You know that moment when you click on an album to stream it from an artist you’ve never heard before and what comes out of the speakers just connects. From the first note of Schwartz Goes to Heaven, I knew I had found a new gem in the recording project Winded. It’s the project of Tallahassee based artist Catherine Vianale. The album contains seven pop length tracks, each a punctuation of clarity, a moment of serendipity, a sonic experience evoking an aura of honesty. Personal and raw, these dreampop tracks aren’t just sugar-coated compositions. They feel highly personal and mature.
The album begins with “Intro/Schwartz Goes to Heaven”. It is dreamy, with guitar tones straight out of a Daysleepers album but not thick or whirling. There is a straightforwardness to it all, with simple percussion and a fantastic pop structure. The second you hear Vianale’s vocals, you know you’ve found someone who’s art is just going to draw you in and mesmerize you. Her music is a spell, and she lures the listener in from the first note. The guitars eventually drench their reverb in fuzzed out tones and explode while Vianale’s vocals float along in a hypnotic melody. “Teething” rings into the speaker with dreamy guitar and then those amazing vocals. “Teething” is a very simple track but that’s what makes it that much more enticing.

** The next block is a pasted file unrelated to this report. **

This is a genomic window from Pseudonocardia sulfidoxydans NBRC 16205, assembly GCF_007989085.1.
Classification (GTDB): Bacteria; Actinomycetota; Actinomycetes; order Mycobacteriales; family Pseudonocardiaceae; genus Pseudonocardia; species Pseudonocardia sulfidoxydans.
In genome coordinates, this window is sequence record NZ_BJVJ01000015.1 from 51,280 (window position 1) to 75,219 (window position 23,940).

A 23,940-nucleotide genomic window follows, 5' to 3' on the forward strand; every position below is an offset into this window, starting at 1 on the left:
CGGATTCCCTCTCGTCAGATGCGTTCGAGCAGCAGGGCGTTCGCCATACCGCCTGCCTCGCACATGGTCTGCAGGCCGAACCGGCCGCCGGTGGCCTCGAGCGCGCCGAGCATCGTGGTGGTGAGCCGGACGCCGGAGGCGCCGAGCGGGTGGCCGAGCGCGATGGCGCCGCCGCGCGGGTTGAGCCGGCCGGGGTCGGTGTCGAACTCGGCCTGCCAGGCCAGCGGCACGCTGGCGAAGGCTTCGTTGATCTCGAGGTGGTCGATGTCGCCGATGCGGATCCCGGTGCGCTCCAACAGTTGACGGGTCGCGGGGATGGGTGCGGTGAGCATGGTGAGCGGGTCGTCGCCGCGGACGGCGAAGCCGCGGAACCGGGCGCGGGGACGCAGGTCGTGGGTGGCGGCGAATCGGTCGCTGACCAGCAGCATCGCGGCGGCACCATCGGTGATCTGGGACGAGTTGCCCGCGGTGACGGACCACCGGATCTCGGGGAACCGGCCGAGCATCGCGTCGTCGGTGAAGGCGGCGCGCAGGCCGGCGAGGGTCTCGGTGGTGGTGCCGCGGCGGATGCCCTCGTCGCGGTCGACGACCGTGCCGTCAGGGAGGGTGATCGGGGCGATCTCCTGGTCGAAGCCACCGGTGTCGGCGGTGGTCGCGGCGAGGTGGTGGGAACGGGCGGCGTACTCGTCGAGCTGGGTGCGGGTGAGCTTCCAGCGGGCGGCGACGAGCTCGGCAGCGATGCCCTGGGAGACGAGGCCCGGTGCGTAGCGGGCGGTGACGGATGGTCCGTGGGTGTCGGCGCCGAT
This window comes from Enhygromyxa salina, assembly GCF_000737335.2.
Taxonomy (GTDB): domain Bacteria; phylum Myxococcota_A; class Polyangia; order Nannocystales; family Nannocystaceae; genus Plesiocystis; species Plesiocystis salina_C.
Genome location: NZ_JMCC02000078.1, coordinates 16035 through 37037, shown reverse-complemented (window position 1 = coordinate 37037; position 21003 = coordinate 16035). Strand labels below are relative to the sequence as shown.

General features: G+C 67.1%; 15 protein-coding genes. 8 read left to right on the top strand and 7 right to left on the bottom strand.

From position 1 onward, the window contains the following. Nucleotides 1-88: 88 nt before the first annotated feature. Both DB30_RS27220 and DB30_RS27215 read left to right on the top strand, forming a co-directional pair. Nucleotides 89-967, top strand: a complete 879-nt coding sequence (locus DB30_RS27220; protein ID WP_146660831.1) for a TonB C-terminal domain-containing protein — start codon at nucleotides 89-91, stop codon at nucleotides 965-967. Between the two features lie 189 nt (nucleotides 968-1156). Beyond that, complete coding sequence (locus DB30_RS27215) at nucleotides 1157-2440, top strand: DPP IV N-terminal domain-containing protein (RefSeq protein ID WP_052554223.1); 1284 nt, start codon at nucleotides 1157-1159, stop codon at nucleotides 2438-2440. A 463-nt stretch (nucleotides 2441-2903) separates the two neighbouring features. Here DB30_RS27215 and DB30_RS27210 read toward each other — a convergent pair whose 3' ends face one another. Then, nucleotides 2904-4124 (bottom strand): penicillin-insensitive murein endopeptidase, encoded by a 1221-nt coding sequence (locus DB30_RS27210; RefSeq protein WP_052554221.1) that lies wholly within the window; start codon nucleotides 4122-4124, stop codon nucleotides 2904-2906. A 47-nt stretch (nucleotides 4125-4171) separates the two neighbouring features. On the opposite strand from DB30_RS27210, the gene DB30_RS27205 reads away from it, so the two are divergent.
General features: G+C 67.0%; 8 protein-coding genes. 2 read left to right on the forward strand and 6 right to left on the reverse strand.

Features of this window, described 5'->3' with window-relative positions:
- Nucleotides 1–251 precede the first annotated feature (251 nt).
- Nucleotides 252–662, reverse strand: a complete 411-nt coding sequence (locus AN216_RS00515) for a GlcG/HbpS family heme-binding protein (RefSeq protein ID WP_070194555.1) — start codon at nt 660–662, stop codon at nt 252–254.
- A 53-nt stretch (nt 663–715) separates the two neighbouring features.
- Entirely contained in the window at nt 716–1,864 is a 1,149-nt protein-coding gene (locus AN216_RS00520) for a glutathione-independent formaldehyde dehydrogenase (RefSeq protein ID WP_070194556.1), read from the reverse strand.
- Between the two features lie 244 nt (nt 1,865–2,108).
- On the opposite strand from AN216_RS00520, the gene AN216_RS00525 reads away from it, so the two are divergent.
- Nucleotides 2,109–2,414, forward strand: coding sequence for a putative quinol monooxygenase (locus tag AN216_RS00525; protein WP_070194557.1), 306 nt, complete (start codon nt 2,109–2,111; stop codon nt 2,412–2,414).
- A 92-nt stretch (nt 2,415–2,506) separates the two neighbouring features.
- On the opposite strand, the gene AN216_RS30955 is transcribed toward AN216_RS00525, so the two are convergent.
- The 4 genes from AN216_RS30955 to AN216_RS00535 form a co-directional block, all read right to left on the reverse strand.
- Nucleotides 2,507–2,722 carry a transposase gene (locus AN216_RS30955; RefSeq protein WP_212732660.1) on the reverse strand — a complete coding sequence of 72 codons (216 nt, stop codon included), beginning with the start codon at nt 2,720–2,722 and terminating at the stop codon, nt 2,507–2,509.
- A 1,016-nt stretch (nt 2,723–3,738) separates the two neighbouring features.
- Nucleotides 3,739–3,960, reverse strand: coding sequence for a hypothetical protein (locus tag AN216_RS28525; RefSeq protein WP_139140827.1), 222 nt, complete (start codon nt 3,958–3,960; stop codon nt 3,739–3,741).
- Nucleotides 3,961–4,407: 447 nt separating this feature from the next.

“I Know It’s Thin” has a brilliant cadence, leading the listener along Vianale’s world. Guitars explode periodically and then go almost silent. The track is brief but plays with some great dynamics throughout. “I Know It’s Thin” is a sort of empowerment anthem, proclaiming the need for distance from a caller who yells in her face and, perhaps, the need for human interaction nonetheless. “Soap Dust” begins with percussion that gives way to a pensive guitar line. “Soap Dust” reminds me of some Club 8 or Yumi Zouma moments. This is dreampop greatness. The fuzzed-out guitars also make another appearance and I have to say that I love the unforgiving nature of the tone chosen for these guitar moments on the album. The distorted tones are totally raw and are a great reflection of the lyrical content.
“No Honey” is an instrumental guitar piece that is subtle and a beautiful interlude in the middle of the album. It is followed by what I find to be my favorite track on the album “See Thru Girl”. The vocal melody here is an earworm and the lyrical content incredibly personal. It’s a powerful piece which is deceptively simple. “See Thru Girl” is a triumphant track on an incredible album. The finale to Schwartz Goes to Heaven is “Swallowing Hair” which utilizes absurd metaphor to great effect. Those fuzzed out guitars create beds of stippled tones for Vianale’s vocals to float over as the album moves towards its finish.
Well, Vianale has proven to be a captivating artist with her debut LP Schwartz Goes to Heaven. Simple yet elegant dreampop populates Schwartz Goes to Heaven with a deep, personal rawness as the foil. From start to finish, the album is captivating and over far too quickly, leaving the listener wanting more. If you haven’t encountered Winded yet, I highly recommend you visit her Bandcamp and grab a copy of Schwartz Goes to Heaven on limited cassette or on digital formats. You won’t be disappointed.